Timeline for an expired domain to be released for public registration

After a domain expires, the time period before the domain is released to the public varies depending on the registrar that manages the domain name and the TLD (top-level domain).
If your domain was registered by DiscountASP.NET/Everleap, our registrar partner is Tucows/OpenSRS. After a domain expires, registrars will provide a grace period where the registrant can reclaim the domain. Past the grace period, the registrant may or may not be able to reclaim the domain. Most registrars, including Tucows/OpenSRS, reserves the right to retain some expired names for their own portfolios, may place advertising on parked pages for the domains, or list them in auctions. There are no specific rules or guidelines regarding which domains are retained and which are queued for deletion, nor for how long Tucows/OpenSRS will keep a domain active before it is deleted.
For these reason we do not recommend waiting for a domain to be deleted and available to the public before attempting to re-register the domain.
Expired domains may still be retrievable, but depending on how much time has passed since expiration, additional Redemption Period fees may need to be paid. These fees are not imposed by DiscountASP.NET/Everleap, but by the registrar. Please contact us if you wish to retrieve an expired domain and we can advise you of any available options.
NOTE: Tucows/OpenSRS cannot address your requests or questions about claiming an expired domain directly. Please contact DiscountASP.NET/Everleap for any information regarding domain names that we registered on your behalf.

Phases of Expiration

Day 0: Domain Expires

When a domain expires, the domain will stop resolving to DiscountASP.NET/Everleap. 

Day 3: Parked Page

Tucows/OpenSRS may update the DNS and point the domain to a parked page that contains advertisement to monetize the domain. Tucows/OpenSrS also reserves the right to start accepting backorders for the domain from any interested party.

Day 0-40: Grace Period

During the Grace Period, the domain name is still considered to be owned by the registrant, and the Whois information continues to display the registrant's information or Whois Privacy, if applicable. 

Reclaiming the domain during the Grace Period
During the Grace Period, the registrant can reclaim the domain name by simply renewing it. If the registrant renews the domain name during this Grace Period, the original nameservers will be restored. The domain cost is the standard domain renewal rates that are normally charged by DiscountASP.NET/Everleap.

During the Grace Period, Tucows/OpenSRS reserves the right to list the domain for auction. However, if the original registrant renews the domain name, the domain will be removed from the auction listings. If a third party desires to buy this domain name, they will need to contact the registrant.

Day 40-70: Redemption Period

After the 40 day Grace Period, the domain enters the Redemption Period where the domain may be queued for deletion and eventually dropped, auctioned off, or Tucows/OpenSRS may choose to add the domain to their own portfolio. If the domain is added to Tucows/OpenSRS portfolio, the domain name then enters a 30-day Redemption Period.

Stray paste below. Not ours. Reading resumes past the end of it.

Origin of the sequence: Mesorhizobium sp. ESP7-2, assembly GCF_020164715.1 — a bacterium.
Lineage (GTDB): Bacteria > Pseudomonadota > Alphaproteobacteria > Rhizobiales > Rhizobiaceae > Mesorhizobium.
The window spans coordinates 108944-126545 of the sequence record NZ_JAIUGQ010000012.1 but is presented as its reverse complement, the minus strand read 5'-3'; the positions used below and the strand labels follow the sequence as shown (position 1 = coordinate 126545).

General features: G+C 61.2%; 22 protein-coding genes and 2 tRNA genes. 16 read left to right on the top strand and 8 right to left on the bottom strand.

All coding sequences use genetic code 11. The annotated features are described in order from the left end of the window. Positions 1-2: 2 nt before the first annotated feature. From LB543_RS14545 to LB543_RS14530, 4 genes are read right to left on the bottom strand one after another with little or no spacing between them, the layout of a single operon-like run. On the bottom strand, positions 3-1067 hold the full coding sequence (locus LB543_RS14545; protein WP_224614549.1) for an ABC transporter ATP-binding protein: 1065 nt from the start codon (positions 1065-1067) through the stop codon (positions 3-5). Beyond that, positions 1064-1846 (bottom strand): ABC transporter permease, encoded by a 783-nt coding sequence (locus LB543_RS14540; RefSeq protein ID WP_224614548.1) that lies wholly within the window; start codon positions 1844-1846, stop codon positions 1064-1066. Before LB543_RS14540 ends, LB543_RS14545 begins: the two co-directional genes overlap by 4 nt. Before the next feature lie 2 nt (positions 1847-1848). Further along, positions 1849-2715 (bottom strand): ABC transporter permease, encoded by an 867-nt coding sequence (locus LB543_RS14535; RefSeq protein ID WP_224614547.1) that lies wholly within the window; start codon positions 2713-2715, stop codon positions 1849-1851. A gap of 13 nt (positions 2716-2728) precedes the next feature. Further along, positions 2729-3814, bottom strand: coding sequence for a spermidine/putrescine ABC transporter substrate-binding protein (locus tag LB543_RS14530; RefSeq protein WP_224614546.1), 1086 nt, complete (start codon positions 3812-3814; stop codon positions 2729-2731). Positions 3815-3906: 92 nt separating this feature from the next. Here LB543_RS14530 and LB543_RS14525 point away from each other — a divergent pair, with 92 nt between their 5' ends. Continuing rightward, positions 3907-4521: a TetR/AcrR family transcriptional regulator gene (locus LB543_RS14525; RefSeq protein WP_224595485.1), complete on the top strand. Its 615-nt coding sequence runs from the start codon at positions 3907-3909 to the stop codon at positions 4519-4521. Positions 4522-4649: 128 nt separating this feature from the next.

If Domain Not Auctioned
If the domain name is not in the live auction, the domain name is still considered to be owned by the registrant. The Whois information will display a Contact Privacy address. If a third party desires to buy the domain name, they will need to contact the registrant. However, the domain name cannot change ownership during the Redemption Period. The original registrant will first need to reclaim the domain name, and then they can sell the domain, if they choose do so.

If Domain in Live Auction
If the domain name is queued to enter the live auction, the domain cannot be reclaimed by the original registrant. Live auctions typically run from Day 41-45.

Reclaiming Domain in Redemption Period 
If the domain name was not sent to the live auction, the registrant can reclaim their domain name during the 30-day Redemption Period; however, the cost is higher than a simple renewal as there are additional Redemption fees on top of the usual domain renewal costs.

Day 70+

Dropped domains
After the Redemption Period, if the domain name has not been auctioned off and acquired by another party, it is dropped and made available for re-registration by the general public. 

Tucows/OpenSRS portfolio
If the Tucows/OpenSRS Portfolio business unit, decides to renew the domain name during the Redemption Period, it is added to their Portfolio and the expired domain displays a customized page that contains contextual ads. 

Depending on the domain name's value, Tucows.OpenSRS may decide to retain the domain name or to sell it. Whether the domain name is made available for sale is at the discretion of the Portfolio Manager. 

Note: Tucows/OpenSRS reserves the right not to sell the domain name at any price.